Every Health Care Employee’s Role Set the example: closing medical records close out computer when not in use share medical info sparingly on a “need to know” basis
Every Health Care Employee’s Role Remind your colleagues of the need to respect patient privacy & confidentiality to respect patient privacy & confidentiality
Other Strategies Remind others that it is the responsibility of all employees to keep patient information totally confidential
Strategies Share patient information on a “need to know” basis according to medical necessity Does this person really need to know this information to do their job? If it were my medical information what would I want?
Strategies Messages or letters for patients Leave message in sealed envelope marked confidential Mark letters confidential
Strategies Paper documents Keep confidential papers, reports, computer disks, and data in a secure place Retrieve confidential papers from fax machines, copier, and other publicly accessible places as quickly as possible Always tear or shred any unneeded documents, notes, etc. containing patient information
Strategies Conversations : In person and on the phone Avoid discussing patients in areas where you can be overheard Always identify the person you are talking to If a patient, ask for two identifiers If a patient, ask for two identifiers
Confidentiality can be broken: When a patient gives consent. When a patient is a danger to himself or others. When a patient has a communicable disease. –Process must be followed. –Ethical justification of the prevention of harm to others must be clear.
Implications for Health Care Providers You are asked by family members, friends, and other employees how a patient is doing? Harmless or not? Harmless or not?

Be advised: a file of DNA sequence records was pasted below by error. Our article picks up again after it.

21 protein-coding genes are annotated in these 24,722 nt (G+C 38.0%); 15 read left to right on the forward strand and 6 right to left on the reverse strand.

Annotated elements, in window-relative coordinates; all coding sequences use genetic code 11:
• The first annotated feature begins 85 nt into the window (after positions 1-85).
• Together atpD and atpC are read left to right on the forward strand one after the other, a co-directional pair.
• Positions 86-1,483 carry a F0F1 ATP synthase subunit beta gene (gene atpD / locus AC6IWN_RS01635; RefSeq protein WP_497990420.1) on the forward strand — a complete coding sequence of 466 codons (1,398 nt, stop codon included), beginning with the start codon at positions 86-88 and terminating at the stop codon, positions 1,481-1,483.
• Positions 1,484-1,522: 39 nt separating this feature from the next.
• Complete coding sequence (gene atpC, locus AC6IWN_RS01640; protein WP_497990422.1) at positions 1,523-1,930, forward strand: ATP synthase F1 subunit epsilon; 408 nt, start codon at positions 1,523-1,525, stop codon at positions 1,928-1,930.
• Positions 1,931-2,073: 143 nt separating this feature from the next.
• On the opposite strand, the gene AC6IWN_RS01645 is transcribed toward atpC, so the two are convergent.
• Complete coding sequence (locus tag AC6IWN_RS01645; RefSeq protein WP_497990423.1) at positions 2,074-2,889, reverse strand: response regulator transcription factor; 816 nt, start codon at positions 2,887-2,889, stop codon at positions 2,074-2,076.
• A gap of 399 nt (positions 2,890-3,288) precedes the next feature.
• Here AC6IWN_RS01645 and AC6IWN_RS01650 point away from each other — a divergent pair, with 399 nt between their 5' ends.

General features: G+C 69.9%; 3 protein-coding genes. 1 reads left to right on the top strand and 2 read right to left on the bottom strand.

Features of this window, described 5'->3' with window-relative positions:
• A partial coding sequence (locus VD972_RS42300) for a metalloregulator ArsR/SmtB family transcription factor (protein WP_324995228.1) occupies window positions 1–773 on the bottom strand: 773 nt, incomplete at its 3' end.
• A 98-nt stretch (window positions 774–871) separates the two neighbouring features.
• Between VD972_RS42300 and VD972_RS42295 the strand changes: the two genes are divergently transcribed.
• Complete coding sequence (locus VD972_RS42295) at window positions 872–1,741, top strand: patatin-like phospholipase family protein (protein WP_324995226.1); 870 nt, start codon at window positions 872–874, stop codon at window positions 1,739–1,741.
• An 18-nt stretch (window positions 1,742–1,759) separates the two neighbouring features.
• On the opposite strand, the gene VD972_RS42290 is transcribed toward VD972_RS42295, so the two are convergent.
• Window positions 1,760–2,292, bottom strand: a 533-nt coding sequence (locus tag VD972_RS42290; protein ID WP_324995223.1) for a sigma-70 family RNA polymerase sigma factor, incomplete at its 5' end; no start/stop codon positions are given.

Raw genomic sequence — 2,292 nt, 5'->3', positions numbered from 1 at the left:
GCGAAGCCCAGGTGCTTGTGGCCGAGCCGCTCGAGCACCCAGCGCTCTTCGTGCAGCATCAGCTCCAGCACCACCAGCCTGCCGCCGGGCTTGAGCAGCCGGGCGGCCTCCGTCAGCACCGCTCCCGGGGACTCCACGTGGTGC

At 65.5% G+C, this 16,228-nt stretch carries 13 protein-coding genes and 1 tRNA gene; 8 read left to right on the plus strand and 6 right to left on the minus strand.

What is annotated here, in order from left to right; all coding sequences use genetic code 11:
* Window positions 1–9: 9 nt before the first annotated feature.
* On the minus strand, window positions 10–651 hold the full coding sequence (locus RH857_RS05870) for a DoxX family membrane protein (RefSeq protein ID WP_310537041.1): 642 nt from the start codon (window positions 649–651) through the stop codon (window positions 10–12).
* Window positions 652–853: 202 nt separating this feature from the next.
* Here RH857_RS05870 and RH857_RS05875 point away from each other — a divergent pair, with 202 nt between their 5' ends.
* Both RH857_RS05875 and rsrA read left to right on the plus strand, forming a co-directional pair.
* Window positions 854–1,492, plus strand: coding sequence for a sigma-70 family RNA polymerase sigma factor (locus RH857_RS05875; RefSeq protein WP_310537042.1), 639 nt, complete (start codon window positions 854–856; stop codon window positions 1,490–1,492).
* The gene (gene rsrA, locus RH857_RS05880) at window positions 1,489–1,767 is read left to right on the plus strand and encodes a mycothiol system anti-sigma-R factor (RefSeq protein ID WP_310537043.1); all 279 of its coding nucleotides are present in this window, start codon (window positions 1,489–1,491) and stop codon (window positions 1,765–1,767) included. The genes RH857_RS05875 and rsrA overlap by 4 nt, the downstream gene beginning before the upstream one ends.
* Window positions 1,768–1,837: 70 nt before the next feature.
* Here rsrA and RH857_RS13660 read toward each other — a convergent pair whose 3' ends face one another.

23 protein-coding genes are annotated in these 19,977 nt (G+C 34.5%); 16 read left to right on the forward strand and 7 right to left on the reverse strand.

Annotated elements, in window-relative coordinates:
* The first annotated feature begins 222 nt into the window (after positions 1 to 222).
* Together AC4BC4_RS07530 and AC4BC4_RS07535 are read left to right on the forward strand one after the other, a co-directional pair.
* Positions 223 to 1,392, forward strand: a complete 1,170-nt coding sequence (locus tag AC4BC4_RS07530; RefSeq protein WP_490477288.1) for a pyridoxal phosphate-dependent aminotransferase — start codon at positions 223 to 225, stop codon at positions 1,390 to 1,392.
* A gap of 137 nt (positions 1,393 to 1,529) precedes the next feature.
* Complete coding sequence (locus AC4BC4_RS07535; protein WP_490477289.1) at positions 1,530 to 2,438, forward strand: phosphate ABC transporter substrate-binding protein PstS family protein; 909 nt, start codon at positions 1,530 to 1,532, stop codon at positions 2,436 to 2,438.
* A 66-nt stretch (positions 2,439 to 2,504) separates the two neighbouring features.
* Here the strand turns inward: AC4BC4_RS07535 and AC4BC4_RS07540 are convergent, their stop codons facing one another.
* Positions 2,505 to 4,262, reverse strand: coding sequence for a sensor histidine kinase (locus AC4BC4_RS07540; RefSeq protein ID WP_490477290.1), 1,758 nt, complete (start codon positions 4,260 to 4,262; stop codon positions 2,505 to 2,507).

Test Your Knowledge Let’s see how well we do! Tell if the following statements are true or false. Good Luck!
Test Your Knowledge Patients may be more likely to share information with health-care workers if they know it will be kept private. Failure to protect patient confidentiality can lead to legal and disciplinary action. Recent developments in health care make safeguarding confidentiality easier.
Test Your Knowledge Conversations between patients and health-care workers are confidential. A facility can NEVER release a patient’s name without that patient’s consent. A court has the power to force disclosure of confidential patient information. In general, close friends and family have a right to a patient’s information.
Test Your Knowledge Policies and laws regarding patient confidentiality vary widely. It isn’t always necessary to share patient information with a minor’s parent. Patient with AIDS and HIV have no right to patient confidentiality.
Summary As health care employees, we see and hear confidential information every day Health information belongs to the patient It can only be shared on a “needs to know” basis
Summary If you have to ask yourself whether this information can be shared, usually the answer is yourself whether this information can be shared, usually the answer isNO!
Remember Health care employees are entrusted with patients’ health information solely to be of service to that patient.